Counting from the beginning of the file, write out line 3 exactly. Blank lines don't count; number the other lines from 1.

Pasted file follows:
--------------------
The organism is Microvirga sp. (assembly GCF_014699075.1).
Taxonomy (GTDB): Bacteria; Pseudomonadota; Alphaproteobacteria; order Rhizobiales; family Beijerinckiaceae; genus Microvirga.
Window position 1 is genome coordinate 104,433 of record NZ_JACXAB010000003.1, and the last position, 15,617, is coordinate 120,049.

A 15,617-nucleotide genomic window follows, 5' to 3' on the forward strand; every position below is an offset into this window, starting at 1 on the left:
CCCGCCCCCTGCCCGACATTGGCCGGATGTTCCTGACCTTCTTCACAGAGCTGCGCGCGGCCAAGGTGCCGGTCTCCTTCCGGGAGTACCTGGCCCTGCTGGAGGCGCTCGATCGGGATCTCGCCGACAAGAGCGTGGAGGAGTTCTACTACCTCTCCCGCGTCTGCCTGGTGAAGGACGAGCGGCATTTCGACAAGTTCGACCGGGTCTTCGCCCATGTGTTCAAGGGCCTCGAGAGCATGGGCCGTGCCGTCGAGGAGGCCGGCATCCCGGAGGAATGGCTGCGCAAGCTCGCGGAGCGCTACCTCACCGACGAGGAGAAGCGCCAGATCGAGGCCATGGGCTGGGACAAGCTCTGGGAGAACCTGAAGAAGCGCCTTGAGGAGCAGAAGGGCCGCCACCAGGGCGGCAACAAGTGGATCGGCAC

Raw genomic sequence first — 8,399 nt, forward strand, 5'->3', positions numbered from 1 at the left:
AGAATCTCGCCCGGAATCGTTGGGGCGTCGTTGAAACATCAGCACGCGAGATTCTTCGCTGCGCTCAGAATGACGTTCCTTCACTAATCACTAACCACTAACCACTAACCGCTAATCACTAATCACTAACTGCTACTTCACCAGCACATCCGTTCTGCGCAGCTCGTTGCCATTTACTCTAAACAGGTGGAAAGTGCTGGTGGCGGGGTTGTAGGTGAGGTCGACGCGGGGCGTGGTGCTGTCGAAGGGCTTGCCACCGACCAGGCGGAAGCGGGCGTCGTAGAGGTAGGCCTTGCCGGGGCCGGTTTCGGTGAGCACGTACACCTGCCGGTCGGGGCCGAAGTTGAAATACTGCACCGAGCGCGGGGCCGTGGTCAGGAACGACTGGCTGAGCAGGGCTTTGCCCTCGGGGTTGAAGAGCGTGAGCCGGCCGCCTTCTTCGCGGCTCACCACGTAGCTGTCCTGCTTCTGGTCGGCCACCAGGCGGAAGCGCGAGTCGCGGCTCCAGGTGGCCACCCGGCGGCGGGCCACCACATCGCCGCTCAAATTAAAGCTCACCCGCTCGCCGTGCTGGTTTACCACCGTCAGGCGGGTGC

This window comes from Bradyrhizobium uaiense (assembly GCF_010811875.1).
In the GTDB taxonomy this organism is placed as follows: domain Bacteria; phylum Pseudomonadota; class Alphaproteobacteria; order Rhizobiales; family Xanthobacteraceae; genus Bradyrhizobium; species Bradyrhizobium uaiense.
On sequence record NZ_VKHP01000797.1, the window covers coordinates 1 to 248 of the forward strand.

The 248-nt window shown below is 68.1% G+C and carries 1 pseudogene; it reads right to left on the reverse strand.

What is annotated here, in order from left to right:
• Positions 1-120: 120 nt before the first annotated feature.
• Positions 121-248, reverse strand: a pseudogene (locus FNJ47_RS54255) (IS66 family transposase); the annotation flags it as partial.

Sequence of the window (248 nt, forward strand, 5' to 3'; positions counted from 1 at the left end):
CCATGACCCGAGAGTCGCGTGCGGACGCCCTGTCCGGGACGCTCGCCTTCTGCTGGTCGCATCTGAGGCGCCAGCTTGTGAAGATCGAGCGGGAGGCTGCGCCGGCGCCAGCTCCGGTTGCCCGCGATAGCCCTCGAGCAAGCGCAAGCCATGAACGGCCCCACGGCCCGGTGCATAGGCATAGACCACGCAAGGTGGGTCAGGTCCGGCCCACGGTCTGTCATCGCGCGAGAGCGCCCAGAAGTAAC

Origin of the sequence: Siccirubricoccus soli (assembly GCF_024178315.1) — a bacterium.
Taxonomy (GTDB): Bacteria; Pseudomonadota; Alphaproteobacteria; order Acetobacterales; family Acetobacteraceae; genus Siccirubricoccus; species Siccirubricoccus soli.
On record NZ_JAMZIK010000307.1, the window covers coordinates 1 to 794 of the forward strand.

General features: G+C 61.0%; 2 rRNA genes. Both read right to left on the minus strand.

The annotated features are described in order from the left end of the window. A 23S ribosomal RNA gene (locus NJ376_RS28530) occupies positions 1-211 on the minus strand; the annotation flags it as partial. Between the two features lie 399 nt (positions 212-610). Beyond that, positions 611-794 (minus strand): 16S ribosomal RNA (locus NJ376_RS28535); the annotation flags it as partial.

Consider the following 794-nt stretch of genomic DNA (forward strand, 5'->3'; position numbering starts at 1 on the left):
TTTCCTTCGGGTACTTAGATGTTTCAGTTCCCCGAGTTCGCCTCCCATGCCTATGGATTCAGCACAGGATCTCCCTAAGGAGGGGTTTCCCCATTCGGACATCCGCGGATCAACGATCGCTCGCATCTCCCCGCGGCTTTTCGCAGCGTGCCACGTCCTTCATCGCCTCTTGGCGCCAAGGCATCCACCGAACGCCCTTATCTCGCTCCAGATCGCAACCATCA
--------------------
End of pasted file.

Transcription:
Window position 1 is genome coordinate 104,433 of record NZ_JACXAB010000003.1, and the last position, 15,617, is coordinate 120,049.